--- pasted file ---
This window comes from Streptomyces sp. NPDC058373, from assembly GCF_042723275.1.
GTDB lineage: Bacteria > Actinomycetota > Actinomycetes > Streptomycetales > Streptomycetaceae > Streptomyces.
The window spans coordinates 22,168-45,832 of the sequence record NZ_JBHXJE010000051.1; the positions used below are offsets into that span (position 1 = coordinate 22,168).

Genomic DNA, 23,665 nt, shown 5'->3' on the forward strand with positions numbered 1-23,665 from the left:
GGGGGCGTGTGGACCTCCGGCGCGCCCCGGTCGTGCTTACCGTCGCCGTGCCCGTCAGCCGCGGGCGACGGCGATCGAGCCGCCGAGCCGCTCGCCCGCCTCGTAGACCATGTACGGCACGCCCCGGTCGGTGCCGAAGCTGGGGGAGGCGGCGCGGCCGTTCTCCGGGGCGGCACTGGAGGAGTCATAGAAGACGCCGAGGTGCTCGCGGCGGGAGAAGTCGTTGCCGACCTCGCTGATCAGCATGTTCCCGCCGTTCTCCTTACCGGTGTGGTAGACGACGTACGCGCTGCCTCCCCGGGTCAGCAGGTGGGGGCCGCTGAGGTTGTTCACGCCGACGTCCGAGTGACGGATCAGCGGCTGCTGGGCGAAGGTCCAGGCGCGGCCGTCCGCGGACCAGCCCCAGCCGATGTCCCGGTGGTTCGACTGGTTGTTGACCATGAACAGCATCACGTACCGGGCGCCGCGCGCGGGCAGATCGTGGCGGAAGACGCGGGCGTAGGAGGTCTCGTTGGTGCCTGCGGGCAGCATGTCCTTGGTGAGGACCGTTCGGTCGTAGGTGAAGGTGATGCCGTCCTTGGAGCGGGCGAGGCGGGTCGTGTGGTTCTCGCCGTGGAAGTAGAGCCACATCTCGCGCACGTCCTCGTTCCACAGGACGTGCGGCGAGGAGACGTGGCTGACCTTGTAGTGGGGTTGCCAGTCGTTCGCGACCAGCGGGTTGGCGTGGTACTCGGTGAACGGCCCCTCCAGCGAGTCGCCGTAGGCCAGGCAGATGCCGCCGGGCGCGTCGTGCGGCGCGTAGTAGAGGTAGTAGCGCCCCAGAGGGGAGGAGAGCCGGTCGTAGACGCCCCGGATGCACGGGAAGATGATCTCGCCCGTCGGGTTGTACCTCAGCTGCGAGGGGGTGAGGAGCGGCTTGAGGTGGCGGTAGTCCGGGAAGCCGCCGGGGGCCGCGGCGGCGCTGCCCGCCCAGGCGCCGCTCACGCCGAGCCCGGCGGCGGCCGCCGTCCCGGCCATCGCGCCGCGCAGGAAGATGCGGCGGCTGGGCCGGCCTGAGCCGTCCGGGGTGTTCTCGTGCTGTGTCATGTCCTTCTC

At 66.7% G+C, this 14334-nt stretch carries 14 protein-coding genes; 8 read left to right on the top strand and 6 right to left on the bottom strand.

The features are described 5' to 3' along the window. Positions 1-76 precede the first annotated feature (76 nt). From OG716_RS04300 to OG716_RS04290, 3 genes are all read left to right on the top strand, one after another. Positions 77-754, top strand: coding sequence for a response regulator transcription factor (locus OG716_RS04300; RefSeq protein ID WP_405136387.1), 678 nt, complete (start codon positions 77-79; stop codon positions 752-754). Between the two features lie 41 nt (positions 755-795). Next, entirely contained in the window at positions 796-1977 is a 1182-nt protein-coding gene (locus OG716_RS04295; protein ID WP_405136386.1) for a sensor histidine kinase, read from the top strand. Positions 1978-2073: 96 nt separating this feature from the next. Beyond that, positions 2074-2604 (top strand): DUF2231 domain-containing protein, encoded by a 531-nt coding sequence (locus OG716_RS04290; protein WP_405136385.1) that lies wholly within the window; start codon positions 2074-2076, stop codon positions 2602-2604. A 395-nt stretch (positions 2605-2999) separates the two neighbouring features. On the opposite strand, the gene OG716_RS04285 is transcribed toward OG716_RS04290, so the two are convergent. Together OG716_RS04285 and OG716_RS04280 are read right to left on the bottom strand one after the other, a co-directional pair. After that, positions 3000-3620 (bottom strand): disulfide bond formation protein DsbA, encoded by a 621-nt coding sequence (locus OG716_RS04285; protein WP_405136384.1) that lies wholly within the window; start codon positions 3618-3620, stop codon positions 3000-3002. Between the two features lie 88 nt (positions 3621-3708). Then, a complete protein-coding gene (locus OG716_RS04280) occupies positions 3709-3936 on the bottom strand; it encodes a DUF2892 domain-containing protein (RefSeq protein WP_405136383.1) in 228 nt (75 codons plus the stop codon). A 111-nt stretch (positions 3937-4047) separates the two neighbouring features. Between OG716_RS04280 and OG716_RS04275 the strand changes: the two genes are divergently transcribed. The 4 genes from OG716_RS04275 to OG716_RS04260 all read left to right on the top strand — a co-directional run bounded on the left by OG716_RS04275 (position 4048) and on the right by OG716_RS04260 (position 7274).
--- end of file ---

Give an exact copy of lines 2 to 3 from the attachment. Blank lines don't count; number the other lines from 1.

GTDB lineage: Bacteria > Actinomycetota > Actinomycetes > Streptomycetales > Streptomycetaceae > Streptomyces.
The window spans coordinates 22,168-45,832 of the sequence record NZ_JBHXJE010000051.1; the positions used below are offsets into that span (position 1 = coordinate 22,168).